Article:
We live in a sue-happy society where lawsuits are filed every day, many of them frivolous. Some of these cases are so ridiculous they're thrown out of court before they go anywhere, and others become largely popular because the plaintiff really deserves justice. Suing a huge company or corporation is a difficult headache. It's definitely for the brave, and for those with a lot of time. Big corporations rarely give up dragging out court proceedings.
Suing a big company and winning is nearly impossible. They have the best legal team that money can buy, while we often have whoever we can. However, it does happen and sometimes regular people can actually win big. Here are five people who sued big companies and actually won and got justice.
This first one isn't the suing of a big company but a suing of a big country. The United States found itself at the center of a court battle regarding the Defense of Marriage Act, or DOMA enacted in 1996. This act stated that the words marriage and spouse would refer only to a man and a woman.
When Edith Windsor was widowed by her wife Thea Clara Spyer in 2009, she was named the sole executor of the will and estate. They were married in 2007 in Canada and their marriage was legally recognized by the state of New York. Spyer had left everything to Windsor. Unfortunately, their marriage was unrecognized by federal law and Windsor was charged $363,000 worth of taxes. Had the marriage been recognized, these taxes would never have been imposed due to a marriage exemption. Windsor filed a case in a district court with the goal of deeming DOMA unconstitutional.
The suit was filed in 2009 and at the time, the government stance was that DOMA needed to be defended. When the case made it's way to the Supreme Court, the President and Attorney General announced they wouldn't endorse DOMA anymore. The court eventually ruled that DOMA is discriminatory and imposes a disadvantage to same-sex couples.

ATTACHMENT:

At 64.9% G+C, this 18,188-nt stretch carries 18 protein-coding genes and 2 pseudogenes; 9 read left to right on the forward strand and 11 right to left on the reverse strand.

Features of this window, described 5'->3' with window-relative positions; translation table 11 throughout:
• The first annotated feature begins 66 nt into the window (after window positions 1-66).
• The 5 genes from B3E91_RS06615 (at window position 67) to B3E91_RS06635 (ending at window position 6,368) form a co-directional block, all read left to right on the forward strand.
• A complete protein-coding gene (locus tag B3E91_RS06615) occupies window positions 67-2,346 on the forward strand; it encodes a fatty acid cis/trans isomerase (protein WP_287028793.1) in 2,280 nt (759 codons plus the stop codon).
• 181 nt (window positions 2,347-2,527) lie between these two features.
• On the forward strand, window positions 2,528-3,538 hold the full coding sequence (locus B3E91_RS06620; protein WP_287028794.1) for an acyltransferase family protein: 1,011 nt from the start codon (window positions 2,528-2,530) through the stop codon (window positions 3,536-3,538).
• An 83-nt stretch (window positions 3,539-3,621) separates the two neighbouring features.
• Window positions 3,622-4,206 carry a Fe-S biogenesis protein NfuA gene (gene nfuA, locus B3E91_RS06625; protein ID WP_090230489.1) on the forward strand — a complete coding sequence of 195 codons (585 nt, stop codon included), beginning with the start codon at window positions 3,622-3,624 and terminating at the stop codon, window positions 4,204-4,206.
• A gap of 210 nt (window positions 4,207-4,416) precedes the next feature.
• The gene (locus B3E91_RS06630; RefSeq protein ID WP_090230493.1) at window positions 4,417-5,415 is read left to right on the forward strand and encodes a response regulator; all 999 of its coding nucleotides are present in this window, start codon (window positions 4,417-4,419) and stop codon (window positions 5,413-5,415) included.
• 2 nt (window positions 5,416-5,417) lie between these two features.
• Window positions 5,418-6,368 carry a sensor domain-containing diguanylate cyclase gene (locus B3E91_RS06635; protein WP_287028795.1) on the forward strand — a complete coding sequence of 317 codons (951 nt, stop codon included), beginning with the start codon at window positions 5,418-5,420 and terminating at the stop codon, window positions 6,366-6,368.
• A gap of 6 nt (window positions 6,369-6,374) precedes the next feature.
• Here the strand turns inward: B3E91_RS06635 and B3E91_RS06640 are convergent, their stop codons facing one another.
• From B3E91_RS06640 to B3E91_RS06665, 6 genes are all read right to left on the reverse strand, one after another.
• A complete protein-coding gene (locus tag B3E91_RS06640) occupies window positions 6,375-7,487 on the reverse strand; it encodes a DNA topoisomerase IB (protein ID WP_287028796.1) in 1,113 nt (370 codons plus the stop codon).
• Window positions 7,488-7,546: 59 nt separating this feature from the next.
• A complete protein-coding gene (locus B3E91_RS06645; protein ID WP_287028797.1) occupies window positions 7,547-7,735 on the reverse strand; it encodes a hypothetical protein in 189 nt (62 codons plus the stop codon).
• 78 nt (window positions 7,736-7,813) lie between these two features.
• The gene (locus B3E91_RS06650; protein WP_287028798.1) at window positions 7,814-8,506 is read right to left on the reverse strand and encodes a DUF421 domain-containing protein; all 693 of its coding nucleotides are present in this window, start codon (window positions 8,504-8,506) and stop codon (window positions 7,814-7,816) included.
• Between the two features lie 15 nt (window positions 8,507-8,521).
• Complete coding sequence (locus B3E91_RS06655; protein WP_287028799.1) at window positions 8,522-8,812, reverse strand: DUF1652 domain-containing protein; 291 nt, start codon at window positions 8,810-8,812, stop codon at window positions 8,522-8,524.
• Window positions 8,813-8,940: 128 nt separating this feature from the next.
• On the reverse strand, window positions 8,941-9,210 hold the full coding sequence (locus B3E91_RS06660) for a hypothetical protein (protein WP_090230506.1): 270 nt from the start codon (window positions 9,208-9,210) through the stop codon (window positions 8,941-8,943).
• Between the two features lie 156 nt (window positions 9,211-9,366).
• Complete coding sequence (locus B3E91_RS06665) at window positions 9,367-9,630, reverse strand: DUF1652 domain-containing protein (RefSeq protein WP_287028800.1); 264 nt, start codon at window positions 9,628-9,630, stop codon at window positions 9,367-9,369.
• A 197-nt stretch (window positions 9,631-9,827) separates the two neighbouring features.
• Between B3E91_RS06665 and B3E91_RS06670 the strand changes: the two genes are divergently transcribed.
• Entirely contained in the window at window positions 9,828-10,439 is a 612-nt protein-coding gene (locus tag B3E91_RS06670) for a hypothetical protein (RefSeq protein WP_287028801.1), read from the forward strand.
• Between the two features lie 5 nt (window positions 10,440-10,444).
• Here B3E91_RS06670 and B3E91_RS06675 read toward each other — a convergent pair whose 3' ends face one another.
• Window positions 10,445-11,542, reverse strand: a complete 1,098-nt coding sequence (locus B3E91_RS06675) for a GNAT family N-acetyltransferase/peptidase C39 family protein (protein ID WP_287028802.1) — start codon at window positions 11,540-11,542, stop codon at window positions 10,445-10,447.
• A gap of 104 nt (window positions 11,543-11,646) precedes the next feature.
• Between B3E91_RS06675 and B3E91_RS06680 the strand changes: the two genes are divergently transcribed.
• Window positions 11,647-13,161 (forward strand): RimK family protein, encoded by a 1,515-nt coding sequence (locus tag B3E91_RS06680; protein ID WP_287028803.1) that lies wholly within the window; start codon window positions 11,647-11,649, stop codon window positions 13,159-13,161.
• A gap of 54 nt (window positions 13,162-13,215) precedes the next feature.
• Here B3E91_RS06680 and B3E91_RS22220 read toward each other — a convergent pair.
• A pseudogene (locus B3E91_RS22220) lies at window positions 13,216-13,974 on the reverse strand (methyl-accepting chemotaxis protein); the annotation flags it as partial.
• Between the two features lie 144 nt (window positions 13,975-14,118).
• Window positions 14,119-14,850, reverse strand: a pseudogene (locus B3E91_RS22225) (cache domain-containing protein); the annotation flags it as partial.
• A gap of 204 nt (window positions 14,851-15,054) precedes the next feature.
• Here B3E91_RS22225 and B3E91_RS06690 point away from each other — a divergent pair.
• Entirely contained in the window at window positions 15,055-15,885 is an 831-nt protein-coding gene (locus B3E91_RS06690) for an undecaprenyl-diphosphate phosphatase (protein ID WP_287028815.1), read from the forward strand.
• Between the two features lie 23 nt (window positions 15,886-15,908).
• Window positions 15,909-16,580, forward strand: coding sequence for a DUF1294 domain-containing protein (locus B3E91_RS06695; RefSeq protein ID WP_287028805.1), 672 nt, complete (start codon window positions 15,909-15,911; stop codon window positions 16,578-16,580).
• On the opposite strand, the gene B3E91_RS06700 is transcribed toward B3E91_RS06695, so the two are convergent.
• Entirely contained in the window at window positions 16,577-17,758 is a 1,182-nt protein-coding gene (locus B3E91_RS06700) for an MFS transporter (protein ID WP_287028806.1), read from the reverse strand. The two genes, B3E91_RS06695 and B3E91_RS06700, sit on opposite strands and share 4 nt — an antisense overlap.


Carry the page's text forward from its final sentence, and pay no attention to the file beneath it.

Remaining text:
In the middle of the housing crisis in 2009, Warren Nyerges and his wife, Maureen Collier, went through Bank of America to buy a home in Naples, Florida. The couple paid $165,000 cash for a two-bedroom home and didn't even take out a mortgage. It seemed like a done deal. Everything was fine until Bank of America started foreclosure proceedings on their already paid for home one year later for no reason at all.
The couple had to spend $2,500 in legal fees to defend the right to keep their own home. The bank eventually saw their error and dropped the matter. Rightfully so, Nyerges and Collier than asked for Bank of America to reimburse their legal fees but didn't receive any money despite having a court order.
Their lawyer then started official foreclosure proceedings against their local branch, even going so far to send moving trucks and movers. After that Bank of American finally gave a check. They blamed the error on their lack of payment on an outside lawyer not with their company. They finally paid the couple a little more than $5,000. They're lucky they didn't have to pay more for their mistake!
You may not know the name Friederike Wallentin-Hermann, but you should be forever grateful for her, especially if you travel a lot. She took on a big airline for a basic issue and changed the European airline industry. Her big court case was against European airline Alitalia after they wouldn't refund her for a canceled flight.